Friday, July 30, 2010

Saying Yes Makes a Difference

Watch this video to see how lives are changed when you SAY YES!

Here are 2 affordable ways to make a difference in the life of an orphan through sponsorship:

Learn how you can sponsor a Russian orphan and help save a life: click here.

Learn how you can provide "long-distance" adoption of an orphan in India: click here.

New topic:  my sweet bloggy friend (Lu from Reece's Rainbow) is helping me get the comment system kinks worked out.  Unfortunately, it looks like all of the comments have disappeared (atleast for me), but someone left a comment that said they were thrilled that they could finally see the comments and leave a comment.  I don't know what this means for ALL of it always going to be that some browsers are more compatible with the various commenting systems?!?  UGH!

So, if you're looking at the blog and don't see ANY comments, don't panic (like I did), I think they're showing up for some people but not all.

If you'd like to try out the new commenting system to see if it works, feel free.  There should be the word "COMMENTS" at the bottom of this post, and hopefully you'll be able to click it and leave a comment.  If the comments aren't showing up for you, please email me at to let me know...and tell me what browser you're using (Internet Explorer, Firefox, Safari, etc.)  Thanks so much for your patience and grace as we try to get this figured out!

PS  We're looking for a really long farm/harvest table that will seat everyone as our family grows!  We like the rustic farm style, nothing fancy, so if you have any leads for us, please let me know.  So far I haven't been able to find anything in this style that is long enough...looking for something that will seat 14-16 people so that when we're all here (including Emily, Samantha and Stephanie Hall), we'll be able to eat at the same table! :-)  Right now we're 1 seat short, but we're just cramming 4 kids on the bench seat and it's working fine.  The man who made our current 8-seater farm table said he can make us a larger one, but it won't be until sometime this fall.  So, I know we will be able to get a big enough table eventually, but thought it would be fun to see if anyone has any other suggestions for us.  Thanks!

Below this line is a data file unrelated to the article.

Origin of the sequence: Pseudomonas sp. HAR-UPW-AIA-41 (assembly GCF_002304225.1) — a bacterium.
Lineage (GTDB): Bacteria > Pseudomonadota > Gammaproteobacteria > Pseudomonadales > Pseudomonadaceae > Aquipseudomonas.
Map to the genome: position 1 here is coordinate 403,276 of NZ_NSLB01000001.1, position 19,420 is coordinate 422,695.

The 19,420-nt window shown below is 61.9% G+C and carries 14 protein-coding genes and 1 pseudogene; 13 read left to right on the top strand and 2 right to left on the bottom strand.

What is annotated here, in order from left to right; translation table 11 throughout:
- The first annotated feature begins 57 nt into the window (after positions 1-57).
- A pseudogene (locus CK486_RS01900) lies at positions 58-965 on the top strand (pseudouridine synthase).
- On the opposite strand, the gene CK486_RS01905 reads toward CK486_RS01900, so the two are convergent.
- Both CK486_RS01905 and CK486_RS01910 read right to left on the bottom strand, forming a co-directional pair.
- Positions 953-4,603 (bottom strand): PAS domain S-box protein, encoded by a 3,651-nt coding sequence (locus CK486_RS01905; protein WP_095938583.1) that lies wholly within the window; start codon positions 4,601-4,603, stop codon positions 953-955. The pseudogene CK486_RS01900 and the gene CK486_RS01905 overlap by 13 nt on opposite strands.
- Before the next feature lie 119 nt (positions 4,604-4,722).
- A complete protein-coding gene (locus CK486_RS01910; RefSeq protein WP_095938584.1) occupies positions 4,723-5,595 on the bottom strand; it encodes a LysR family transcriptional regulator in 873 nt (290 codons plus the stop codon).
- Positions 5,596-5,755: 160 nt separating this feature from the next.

Thursday, July 29, 2010


I was notified that there are apparently lots of you who are not able to access the comment section on my blog now that I changed the design.  Apparently many of you are not able to even read other people's comments on the blog.  If you are one of the people who isn't able to see any of the comments when you visit the blog (the comments are supposed to show up directly under each blog will say COMMENTS really small just under the blog post) or if you're unable to leave a comment for me on the blog, please email me at and let me know so that I can try to fix the problem.  If you would let me know what browser you are using to access the blog (Internet Explorer, Firefox, Safari, etc.), that will be helpful in trying to figure out the problem.  Also, let me know what specific issues you are having with the comments.  Thanks!

Wednesday, July 28, 2010

Back to Ethiopia

Click HERE to read the precious plea of an American teenager who left a piece of her heart at a preschool in Ethiopia.  Find out how you can join Addisyn in raising money to send precious children in Ethiopia to provide them with an entire month of tuition for a mere $1.84!!!  Here's a VERY AFFORDABLE way for you to decide the TIME IS NOW to start caring for the least of these.

Asher: Happy, Blessed

Deuteronomy 33:24, "About Asher he said: "Most blessed of sons is Asher; let him be favored by his brothers'..."

Genesis 30:13, "Then Leah said, "How happy I am! The women will call me happy." So she named him Asher."

The name Asher means happy, blessed.

We are happy and most blessed to announce the arrival of our newest child, Asher.

Asher is coming to our family from a disrupted adoption situation, with hopes that God will use our family to provide Asher with His healing and a chance to help Asher find the future and hope that God has planned for him. 

Asher has been loved deeply by his original adoptive family.  They are choosing LIFE for Asher, with hopes that our family will be able to provide hope and healing for Asher.  They are trusting our family with faith that God does have a hope and a future planned for Asher, but in finding His perfect plan, they are choosing to let go and let God.  This is the hardest decision they've ever had to make, and it is not one that has come easily for them as they have worked for five years to provide Asher with the help and healing he desperately needs.  They have come to a decision that they've exhausted all possibilities with Asher, and they are trusting God to bring Asher to a new family who may be able to provide something different for Asher.